Journal of Sports Science and Medicine
Journal of Sports Science and Medicine
ISSN: 1303 - 2968   
Ios-APP Journal of Sports Science and Medicine
Androit-APP Journal of Sports Science and Medicine
©Journal of Sports Science and Medicine (2021) 20, 86 - 93   DOI:

Research article
Guided Active Play Promotes Physical Activity and Improves Fundamental Motor Skills for School-Aged Children
Asal Moghaddaszadeh, Angelo N. Belcastro 
Author Information
Pediatric Exercise Sciences Laboratory, School of Kinesiology and Health Science, and Muscle Health Research Centre, Faculty of Health, York University, Toronto, Ontario, Canada

Angelo N. Belcastro
✉ Pediatric Exercise Sciences Laboratory, School of Kinesiology and Health Science, and Muscle Health Research Centre, Faculty of Health, York University, Toronto, Ontario, Canada
Publish Date
Received: 21-03-2019
Accepted: 16-11-2020
Published (online): 01-03-2021
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Reports show that children’s physical activity (PA) levels are related to FMS proficiency; however, whether PA levels directly improve FMS is uncertain. This study investigated the responses of PA levels and FMS proficiency to active play (AP) and guided active play (GAP) interventions. Three community programs (seven-weeks; 4d·wk-1) were randomly assigned to: i) active play (CON); ii) locomotor skills (LOC) guided active play (GAP); and iii) object control skills (OC) GAP groups. Children’s (n = 52; 6.5 (0.9) yr) interventions included continuous and/or intermittent cooperative games focused on either locomotor skills (i.e. blob tag, red-light-green-light) or object control skills i.e., hot potato, racket balloons, 4-way soccer). PA levels (accelerometers) were assessed on 2 of 4 sessions per week throughout the program. The Test of Gross Motor Development-2 (TGMD-2) was used to assess FMS scores. The changes for CON and LOC interventions for locomotor standard scores were -0.83 (2.61) vs. 2.6 (2.64) (α = 0.022), for locomotor percentiles -9.08 (36.7) vs. 20.1 (30.4) (α = 0.033) and for gross motor quotient percentiles -4.3 (30.3) vs. 24.1 (29.6) (α = 0.022). Children’s PA levels averaged 158.6 (6.6) kcal·55min-1 for CON vs. 174.5 (28.3) kcal.55min-1 for LOC (α = 0.089) and 170.0 (20.1) kcal·55min-1 for OC (α = 0.144). Moderate-Vigorous PA was 18.4 (8.0) %, 47.9 (7.8) % (α = 0.000) and 51.9 (6.0) % (α = 0.000) for CON, LOC and OC, while time at sedentary/very light PA was 36.4 (9.8) %, 15.1 (4.9) % (α = 0.000) and 14.9 (15.9) %Sed/VL (α = 0.001) during the 7-week program. The OC intervention showed more upper body movement experiences compared to the LOC program (p = 0.020). A guided active play program using LOC cooperative games showed increases in energy expenditure and %MVPA and improved FMS proficiency, but active play did not. For school-aged children (5-7 yr) guided active play using cooperative games may be an effective strategy to improve FMS and promote health and fitness benefits.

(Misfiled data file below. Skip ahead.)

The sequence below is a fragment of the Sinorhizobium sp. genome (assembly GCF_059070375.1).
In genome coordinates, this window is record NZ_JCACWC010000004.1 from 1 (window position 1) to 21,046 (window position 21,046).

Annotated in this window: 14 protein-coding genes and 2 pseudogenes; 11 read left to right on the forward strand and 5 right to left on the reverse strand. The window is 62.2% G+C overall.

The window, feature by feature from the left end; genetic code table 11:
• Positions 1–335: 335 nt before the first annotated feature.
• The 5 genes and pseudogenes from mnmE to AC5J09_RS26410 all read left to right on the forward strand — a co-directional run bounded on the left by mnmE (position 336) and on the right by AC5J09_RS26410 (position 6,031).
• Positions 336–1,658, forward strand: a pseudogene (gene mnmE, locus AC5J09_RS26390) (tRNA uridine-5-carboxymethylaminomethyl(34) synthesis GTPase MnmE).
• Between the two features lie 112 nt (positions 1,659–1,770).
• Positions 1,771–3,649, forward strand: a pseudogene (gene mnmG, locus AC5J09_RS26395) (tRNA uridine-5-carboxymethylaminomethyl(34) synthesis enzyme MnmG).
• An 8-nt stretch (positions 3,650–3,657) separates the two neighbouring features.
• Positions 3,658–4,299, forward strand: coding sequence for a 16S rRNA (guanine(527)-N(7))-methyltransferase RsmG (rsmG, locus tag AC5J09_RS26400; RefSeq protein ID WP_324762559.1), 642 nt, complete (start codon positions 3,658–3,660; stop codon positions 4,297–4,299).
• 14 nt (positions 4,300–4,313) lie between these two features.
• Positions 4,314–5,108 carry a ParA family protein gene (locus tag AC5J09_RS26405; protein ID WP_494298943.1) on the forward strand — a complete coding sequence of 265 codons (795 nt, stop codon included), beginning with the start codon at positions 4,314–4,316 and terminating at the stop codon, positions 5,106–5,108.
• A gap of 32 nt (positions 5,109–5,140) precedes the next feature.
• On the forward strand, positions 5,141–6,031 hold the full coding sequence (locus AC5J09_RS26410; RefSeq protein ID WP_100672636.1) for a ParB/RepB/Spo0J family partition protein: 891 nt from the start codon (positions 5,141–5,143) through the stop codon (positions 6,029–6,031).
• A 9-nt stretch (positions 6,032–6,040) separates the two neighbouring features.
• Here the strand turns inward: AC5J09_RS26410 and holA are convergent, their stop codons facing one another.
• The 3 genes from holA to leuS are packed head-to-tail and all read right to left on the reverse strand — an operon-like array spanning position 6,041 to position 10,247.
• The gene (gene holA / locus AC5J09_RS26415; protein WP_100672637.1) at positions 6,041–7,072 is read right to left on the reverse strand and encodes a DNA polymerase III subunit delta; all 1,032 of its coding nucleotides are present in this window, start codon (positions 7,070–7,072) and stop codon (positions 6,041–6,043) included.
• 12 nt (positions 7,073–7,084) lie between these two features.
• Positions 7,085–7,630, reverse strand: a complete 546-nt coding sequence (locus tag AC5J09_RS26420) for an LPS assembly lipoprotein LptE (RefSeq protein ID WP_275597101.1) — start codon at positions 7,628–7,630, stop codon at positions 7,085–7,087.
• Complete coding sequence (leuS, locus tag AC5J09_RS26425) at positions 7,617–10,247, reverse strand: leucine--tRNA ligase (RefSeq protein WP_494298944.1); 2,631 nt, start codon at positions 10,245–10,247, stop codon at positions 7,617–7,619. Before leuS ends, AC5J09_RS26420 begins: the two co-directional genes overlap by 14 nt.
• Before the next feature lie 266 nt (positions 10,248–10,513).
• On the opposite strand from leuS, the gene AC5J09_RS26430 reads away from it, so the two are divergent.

Key words: Play, exercise movement techniques, performance of complex motor acts

           Key Points
  • Using multiple accelerometer placements (waist, wrist and ankle) during motor skill intervention programs are effective in quantified varying amounts of lower body versus upper body movement patterns, which are useful in designing children’s motor skill programs.
  • Children’s active play in community-based settings can elicit self-paced energy expenditures of >170 kcal/hour and intensity levels between 40-60% MVPA.
  • During early childhood the energy expenditure and moderate-vigorous nature of physical activity drives improvements fundamental motor skill proficiency.
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